4. Tuna Salad with Diced Celery, Scallions, and Dried Cranberries
  5. Chicken Soup-I use cauliflower rice in ours and potatoes in ours.
  6. Cauliflower Rice Sushi
  7. Apple and Sunbutter or Nutbutter Sandwiches
  8. Organic Hot Dogs and French Fries
  9. Chop Salad with Nuts and/or Protein of Choice
  10. Salmon Burgers, Fresh Veggies, Sweet Potato Fries


This is easy.  This protein and veggies.  Every night. These are some of my family’s favorites.

  1.  Roasted Chicken and Vegetables 
  2. Sautéed Chicken Sausage, Peppers, Onions, Spaghetti Squash
  3. Sautéed Flounder in Lemon, Thyme, and Capers with Spinach and Mash Potatoes.
  4. Grilled Mahi Mahi Collard Wrap Tacos, cabbage lime cilantro slaw, cauliflower rice and sweet potato salad.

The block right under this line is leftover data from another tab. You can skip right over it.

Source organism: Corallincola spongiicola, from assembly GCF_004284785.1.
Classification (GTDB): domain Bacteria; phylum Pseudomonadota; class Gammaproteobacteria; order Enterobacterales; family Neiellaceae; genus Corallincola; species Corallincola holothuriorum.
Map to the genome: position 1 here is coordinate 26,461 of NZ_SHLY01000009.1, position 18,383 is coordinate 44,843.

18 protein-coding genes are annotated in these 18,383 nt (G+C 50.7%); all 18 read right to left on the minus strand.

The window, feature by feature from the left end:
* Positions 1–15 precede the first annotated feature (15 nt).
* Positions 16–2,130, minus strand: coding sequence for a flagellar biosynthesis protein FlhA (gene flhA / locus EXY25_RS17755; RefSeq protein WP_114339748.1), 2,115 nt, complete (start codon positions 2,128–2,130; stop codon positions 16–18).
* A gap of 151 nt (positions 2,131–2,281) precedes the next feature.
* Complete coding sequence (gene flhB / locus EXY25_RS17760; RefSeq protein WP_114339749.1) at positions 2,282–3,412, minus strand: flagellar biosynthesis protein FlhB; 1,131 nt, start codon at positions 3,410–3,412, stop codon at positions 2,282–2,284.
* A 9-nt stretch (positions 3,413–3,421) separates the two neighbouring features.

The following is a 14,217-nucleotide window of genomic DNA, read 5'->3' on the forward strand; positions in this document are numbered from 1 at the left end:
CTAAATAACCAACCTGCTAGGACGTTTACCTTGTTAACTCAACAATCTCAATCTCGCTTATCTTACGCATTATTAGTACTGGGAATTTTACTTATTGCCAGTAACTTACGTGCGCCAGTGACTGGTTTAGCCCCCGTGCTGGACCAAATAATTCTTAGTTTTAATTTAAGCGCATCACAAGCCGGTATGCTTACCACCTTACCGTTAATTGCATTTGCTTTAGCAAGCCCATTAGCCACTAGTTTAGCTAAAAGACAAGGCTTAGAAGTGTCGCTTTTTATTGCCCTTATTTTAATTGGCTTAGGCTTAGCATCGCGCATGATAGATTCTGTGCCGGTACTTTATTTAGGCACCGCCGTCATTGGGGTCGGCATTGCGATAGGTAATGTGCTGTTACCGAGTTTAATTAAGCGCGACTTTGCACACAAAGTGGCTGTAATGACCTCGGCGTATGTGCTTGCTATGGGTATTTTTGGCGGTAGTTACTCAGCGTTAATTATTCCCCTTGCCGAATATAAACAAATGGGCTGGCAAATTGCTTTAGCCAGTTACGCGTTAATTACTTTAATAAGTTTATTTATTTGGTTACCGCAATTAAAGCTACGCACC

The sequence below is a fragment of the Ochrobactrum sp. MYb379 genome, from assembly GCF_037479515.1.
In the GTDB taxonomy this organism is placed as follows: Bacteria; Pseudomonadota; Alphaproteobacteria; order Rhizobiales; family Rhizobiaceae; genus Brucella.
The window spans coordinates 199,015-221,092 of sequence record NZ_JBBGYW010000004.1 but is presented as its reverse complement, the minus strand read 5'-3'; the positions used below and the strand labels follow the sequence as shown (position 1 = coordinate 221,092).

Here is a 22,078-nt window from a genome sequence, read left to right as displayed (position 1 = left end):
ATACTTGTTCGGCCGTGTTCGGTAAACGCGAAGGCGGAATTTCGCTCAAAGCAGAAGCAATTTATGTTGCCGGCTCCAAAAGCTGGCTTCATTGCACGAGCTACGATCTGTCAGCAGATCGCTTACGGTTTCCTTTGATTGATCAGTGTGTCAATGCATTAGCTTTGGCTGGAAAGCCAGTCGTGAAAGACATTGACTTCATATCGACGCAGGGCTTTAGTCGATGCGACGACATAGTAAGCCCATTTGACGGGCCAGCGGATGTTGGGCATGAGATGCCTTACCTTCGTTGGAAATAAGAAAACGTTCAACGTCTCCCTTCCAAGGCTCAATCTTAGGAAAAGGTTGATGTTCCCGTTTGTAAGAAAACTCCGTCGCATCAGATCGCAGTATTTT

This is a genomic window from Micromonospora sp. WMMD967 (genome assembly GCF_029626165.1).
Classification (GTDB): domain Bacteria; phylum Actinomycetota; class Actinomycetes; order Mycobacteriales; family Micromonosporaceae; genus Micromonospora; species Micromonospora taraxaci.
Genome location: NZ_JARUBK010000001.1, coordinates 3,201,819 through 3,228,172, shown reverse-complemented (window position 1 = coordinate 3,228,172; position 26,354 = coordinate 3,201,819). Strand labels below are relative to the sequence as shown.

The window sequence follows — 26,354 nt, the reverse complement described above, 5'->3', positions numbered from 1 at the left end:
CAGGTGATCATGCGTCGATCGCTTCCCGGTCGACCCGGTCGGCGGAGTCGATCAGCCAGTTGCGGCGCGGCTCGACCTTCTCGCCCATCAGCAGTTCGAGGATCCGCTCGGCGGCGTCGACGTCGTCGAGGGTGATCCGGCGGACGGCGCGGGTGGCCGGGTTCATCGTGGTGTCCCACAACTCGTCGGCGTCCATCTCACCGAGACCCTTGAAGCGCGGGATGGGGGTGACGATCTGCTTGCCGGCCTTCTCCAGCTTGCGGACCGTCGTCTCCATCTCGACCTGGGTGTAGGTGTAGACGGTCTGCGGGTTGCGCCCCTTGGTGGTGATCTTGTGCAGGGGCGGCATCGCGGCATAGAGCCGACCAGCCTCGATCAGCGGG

5. Grass fed Burgers, French Fries, Roasted Veggies
  6. Seafood Cioppino over Zucchini Noodles
  7. Wild Shrimp, Onions, Garlic, Spinach, Zucchini Noodles
  8. Grilled Scallop Kabobs with Vegetables
  9. Zucchini, Onions, Tomatoes, Ground Turkey with Spaghetti Squash
  10. Coconut Milk Curried Vegetables and/or Protein of Choice


  1.  Plantain Chips or Banana Chips
  2. Grain Free Crackers
  3. Trader Joe’s Handful of Nut Packs
  4. Coconut/Almond Milk Yogurt or Rubie Rockets
  5. ANY FRUIT with Nut Butter
  6. Roasted Seaweed
  7. Fresh Fruit and Veggie Smoothies
  8. Larabars or Homemade “Fudge Babies”
  9. Apple Sauce and Veggie Pouches
  10. Potato Chips, Kale Chips, Broccolli Bites, etc.  Any chip that doesn’t have grains or beans.


*If a nut allergy is an issue, the following substitutions can be made:

NUT BUTTER-Sunbutter (I love Trader Joe’s despite the added sugar, it is minimal and makes a HUGE difference in taste.)

MILK-Rice, Hemp, or Flax Milk

ANY NUT-Sub Hemp, Chia, Flax, or Sunflower Seeds